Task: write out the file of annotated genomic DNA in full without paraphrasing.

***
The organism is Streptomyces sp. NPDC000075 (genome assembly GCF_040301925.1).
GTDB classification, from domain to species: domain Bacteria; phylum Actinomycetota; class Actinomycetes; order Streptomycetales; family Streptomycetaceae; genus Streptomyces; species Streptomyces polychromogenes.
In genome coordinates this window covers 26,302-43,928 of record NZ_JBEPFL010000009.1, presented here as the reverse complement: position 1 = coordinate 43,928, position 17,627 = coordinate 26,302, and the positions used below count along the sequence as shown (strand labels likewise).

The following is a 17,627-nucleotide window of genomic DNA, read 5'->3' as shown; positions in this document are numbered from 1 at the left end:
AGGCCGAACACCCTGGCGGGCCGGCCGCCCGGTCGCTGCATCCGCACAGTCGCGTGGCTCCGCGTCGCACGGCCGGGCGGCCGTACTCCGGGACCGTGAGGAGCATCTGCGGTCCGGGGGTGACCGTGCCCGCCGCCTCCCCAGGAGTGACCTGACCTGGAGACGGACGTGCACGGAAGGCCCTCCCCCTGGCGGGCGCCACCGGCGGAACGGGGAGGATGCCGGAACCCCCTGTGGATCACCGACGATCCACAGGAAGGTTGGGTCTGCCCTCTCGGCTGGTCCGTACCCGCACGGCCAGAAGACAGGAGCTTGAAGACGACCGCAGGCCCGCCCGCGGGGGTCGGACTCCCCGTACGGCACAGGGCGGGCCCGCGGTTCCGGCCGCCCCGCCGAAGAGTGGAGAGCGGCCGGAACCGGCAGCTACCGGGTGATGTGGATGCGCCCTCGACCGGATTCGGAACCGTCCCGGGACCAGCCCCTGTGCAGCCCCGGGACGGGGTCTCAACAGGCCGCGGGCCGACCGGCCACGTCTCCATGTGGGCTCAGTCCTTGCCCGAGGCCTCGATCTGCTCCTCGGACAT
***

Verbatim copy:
The organism is Streptomyces sp. NPDC000075 (genome assembly GCF_040301925.1).
GTDB classification, from domain to species: domain Bacteria; phylum Actinomycetota; class Actinomycetes; order Streptomycetales; family Streptomycetaceae; genus Streptomyces; species Streptomyces polychromogenes.
In genome coordinates this window covers 26,302-43,928 of record NZ_JBEPFL010000009.1, presented here as the reverse complement: position 1 = coordinate 43,928, position 17,627 = coordinate 26,302, and the positions used below count along the sequence as shown (strand labels likewise).

The following is a 17,627-nucleotide window of genomic DNA, read 5'->3' as shown; positions in this document are numbered from 1 at the left end:
AGGCCGAACACCCTGGCGGGCCGGCCGCCCGGTCGCTGCATCCGCACAGTCGCGTGGCTCCGCGTCGCACGGCCGGGCGGCCGTACTCCGGGACCGTGAGGAGCATCTGCGGTCCGGGGGTGACCGTGCCCGCCGCCTCCCCAGGAGTGACCTGACCTGGAGACGGACGTGCACGGAAGGCCCTCCCCCTGGCGGGCGCCACCGGCGGAACGGGGAGGATGCCGGAACCCCCTGTGGATCACCGACGATCCACAGGAAGGTTGGGTCTGCCCTCTCGGCTGGTCCGTACCCGCACGGCCAGAAGACAGGAGCTTGAAGACGACCGCAGGCCCGCCCGCGGGGGTCGGACTCCCCGTACGGCACAGGGCGGGCCCGCGGTTCCGGCCGCCCCGCCGAAGAGTGGAGAGCGGCCGGAACCGGCAGCTACCGGGTGATGTGGATGCGCCCTCGACCGGATTCGGAACCGTCCCGGGACCAGCCCCTGTGCAGCCCCGGGACGGGGTCTCAACAGGCCGCGGGCCGACCGGCCACGTCTCCATGTGGGCTCAGTCCTTGCCCGAGGCCTCGATCTGCTCCTCGGACAT